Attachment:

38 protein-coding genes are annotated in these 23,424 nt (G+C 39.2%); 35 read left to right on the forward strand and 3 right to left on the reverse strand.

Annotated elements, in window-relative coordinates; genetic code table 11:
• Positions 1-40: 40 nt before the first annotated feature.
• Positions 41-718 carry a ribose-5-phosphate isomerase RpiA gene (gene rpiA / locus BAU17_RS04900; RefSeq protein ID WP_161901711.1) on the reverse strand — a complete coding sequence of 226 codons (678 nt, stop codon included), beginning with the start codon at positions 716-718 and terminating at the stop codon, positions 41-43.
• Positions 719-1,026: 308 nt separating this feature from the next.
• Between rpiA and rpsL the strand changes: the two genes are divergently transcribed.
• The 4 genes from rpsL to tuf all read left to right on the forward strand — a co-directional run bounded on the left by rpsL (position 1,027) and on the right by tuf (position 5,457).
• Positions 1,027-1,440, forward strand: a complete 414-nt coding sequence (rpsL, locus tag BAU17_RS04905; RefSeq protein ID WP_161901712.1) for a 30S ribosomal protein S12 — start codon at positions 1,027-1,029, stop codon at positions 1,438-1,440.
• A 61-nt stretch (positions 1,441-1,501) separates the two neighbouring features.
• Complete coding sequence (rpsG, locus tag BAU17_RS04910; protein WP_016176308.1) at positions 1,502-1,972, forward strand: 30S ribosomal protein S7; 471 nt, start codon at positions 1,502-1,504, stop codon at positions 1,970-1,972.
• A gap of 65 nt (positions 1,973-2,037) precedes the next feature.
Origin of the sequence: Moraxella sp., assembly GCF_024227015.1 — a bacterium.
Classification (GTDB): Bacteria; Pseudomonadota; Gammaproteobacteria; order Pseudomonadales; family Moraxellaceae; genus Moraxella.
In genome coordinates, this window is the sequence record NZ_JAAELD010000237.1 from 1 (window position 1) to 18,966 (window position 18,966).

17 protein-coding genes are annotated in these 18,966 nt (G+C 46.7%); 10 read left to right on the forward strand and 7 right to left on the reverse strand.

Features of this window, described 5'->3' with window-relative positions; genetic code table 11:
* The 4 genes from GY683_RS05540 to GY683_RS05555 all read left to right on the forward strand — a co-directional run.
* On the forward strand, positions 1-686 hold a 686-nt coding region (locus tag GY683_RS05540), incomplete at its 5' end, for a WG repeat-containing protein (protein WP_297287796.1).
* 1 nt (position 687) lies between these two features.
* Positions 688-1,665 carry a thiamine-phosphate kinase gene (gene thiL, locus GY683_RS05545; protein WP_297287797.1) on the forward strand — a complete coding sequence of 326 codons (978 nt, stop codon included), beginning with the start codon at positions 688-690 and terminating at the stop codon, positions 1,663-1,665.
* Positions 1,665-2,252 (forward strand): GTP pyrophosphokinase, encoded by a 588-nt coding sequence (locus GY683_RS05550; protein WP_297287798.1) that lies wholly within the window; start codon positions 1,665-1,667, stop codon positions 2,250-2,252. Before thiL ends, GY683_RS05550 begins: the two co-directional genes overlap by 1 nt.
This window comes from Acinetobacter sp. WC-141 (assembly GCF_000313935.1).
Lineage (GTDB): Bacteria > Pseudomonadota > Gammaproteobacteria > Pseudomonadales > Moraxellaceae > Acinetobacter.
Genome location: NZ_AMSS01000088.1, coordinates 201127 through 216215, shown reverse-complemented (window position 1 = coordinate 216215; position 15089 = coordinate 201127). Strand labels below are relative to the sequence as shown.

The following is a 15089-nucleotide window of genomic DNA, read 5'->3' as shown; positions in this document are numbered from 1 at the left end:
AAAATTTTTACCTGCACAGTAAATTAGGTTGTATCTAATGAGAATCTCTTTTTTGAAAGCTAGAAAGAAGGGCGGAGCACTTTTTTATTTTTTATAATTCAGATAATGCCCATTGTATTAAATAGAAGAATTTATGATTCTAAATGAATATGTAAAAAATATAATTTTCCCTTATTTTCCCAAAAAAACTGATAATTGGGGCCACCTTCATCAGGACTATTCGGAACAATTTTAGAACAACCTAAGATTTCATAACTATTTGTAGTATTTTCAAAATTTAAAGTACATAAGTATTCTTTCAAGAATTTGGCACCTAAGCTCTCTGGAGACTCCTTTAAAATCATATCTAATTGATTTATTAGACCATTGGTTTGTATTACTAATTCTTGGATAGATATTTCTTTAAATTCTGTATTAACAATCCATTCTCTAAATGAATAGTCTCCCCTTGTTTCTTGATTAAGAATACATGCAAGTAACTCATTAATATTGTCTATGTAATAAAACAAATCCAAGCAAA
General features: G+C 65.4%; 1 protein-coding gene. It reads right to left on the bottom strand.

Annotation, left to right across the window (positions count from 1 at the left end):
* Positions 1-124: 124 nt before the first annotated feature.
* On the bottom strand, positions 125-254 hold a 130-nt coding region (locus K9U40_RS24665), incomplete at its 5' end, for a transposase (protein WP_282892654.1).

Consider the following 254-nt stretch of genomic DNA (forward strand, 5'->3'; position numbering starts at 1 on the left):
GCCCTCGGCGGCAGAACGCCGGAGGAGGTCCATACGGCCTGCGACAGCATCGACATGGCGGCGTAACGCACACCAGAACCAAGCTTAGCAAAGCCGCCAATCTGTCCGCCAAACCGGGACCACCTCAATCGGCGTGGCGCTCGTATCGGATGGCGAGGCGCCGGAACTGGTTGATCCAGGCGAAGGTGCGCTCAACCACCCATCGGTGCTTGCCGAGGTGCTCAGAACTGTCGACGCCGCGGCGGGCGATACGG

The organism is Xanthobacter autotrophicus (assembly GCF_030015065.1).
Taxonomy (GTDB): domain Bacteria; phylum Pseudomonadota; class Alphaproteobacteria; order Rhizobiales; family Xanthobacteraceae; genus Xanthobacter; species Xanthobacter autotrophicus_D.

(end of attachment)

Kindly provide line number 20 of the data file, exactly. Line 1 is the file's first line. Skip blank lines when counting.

* Positions 688-1,665 carry a thiamine-phosphate kinase gene (gene thiL, locus GY683_RS05545; protein WP_297287797.1) on the forward strand — a complete coding sequence of 326 codons (978 nt, stop codon included), beginning with the start codon at positions 688-690 and terminating at the stop codon, positions 1,663-1,665.